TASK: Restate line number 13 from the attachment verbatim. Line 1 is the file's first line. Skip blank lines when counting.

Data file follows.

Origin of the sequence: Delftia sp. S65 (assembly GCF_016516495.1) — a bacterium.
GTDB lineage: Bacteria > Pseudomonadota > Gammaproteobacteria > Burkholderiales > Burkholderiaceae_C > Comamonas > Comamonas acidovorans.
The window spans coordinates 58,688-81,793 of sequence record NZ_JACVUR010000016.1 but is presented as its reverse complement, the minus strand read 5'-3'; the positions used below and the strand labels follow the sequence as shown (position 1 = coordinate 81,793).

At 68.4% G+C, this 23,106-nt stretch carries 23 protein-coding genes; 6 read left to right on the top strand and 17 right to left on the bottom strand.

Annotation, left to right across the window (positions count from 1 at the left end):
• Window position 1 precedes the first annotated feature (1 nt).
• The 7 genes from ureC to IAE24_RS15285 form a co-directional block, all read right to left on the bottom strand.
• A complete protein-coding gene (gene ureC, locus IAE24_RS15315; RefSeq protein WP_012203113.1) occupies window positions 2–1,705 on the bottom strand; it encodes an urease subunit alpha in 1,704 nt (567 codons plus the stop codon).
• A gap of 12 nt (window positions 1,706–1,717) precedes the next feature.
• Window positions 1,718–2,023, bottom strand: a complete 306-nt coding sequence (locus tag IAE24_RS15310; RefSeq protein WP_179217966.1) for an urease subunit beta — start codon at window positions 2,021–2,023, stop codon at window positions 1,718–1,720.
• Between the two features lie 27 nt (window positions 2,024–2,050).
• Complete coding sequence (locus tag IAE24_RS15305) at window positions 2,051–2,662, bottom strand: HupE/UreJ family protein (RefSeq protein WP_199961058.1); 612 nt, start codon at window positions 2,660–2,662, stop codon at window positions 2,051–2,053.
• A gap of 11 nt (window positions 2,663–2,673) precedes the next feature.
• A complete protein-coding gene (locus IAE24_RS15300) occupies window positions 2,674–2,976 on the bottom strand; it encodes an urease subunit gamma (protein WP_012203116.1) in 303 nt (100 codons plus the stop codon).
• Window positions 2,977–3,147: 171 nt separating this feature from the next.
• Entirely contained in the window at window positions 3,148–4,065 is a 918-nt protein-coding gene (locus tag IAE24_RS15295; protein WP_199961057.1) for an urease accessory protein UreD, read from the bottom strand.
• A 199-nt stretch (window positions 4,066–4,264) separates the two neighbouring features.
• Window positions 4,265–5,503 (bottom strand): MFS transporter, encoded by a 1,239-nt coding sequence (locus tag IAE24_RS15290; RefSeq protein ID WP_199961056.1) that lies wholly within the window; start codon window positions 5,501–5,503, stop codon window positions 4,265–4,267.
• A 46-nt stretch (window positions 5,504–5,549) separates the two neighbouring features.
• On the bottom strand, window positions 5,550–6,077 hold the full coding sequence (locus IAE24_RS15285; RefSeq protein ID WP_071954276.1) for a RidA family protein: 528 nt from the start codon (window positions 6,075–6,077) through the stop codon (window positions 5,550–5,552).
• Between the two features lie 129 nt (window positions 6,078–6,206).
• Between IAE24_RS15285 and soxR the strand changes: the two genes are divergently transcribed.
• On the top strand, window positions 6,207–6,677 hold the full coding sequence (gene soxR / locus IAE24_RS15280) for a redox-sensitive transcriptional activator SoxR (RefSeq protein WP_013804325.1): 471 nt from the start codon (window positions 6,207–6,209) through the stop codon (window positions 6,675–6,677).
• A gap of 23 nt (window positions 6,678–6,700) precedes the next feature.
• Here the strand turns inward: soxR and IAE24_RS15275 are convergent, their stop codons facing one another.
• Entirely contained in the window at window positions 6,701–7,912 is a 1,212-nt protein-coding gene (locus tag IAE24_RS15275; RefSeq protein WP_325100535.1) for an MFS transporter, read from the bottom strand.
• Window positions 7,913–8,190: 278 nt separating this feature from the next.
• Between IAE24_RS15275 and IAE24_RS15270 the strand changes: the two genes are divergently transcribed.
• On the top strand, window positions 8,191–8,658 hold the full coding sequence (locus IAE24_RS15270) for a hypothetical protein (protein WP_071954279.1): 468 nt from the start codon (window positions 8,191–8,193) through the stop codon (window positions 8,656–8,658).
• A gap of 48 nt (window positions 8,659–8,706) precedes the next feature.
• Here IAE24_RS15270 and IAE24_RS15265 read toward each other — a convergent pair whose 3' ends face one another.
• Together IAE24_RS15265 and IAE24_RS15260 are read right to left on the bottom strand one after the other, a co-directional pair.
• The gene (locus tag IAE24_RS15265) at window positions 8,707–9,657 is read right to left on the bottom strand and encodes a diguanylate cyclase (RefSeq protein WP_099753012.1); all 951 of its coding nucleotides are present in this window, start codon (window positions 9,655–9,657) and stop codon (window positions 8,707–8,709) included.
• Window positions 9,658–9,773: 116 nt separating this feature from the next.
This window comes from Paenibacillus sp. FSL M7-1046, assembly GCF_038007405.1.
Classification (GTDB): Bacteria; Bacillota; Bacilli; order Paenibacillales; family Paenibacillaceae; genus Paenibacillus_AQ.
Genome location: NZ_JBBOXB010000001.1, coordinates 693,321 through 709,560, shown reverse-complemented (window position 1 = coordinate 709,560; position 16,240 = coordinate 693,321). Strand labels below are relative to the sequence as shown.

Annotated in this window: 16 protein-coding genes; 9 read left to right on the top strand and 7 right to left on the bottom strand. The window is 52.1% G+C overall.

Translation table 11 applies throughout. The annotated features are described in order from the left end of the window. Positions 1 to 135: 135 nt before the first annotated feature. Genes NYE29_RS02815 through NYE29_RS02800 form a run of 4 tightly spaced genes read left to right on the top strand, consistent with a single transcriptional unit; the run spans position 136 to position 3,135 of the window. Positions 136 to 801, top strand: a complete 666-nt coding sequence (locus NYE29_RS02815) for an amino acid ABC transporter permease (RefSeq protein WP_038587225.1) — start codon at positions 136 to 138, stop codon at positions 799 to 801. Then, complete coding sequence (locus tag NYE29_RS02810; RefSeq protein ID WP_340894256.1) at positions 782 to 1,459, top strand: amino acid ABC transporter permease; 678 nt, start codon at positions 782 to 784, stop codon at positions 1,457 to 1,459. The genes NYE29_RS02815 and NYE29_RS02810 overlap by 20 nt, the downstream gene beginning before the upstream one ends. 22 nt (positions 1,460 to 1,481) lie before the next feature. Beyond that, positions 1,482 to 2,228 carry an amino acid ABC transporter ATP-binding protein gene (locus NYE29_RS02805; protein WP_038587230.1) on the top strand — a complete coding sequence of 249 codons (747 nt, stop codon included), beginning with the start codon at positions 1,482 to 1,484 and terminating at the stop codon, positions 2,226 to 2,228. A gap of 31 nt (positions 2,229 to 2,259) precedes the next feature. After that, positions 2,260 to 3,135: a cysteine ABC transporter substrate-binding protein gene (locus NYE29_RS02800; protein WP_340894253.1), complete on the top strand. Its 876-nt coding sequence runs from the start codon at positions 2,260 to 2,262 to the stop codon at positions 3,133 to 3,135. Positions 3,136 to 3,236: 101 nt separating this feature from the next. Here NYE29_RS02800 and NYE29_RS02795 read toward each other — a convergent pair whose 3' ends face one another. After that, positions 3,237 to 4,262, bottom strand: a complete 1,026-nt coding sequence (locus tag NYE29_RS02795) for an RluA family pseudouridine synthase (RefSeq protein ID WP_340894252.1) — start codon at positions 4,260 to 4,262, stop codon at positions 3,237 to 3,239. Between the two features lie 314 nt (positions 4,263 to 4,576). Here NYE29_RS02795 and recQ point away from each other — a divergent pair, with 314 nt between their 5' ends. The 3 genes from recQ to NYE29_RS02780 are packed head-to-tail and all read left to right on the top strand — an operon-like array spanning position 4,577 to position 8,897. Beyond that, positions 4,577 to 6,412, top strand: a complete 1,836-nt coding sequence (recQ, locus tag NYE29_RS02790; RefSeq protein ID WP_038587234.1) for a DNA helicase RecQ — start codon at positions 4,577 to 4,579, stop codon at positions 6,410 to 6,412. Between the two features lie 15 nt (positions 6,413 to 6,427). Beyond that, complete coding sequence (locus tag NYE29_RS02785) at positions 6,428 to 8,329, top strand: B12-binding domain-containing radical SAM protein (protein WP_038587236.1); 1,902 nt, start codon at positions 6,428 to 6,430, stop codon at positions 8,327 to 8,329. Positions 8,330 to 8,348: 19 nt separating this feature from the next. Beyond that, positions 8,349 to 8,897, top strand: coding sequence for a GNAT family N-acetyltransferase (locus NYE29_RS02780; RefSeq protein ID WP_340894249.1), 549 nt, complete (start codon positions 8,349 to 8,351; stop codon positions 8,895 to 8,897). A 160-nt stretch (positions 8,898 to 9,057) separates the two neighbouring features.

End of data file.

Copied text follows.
• A gap of 11 nt (window positions 2,663–2,673) precedes the next feature.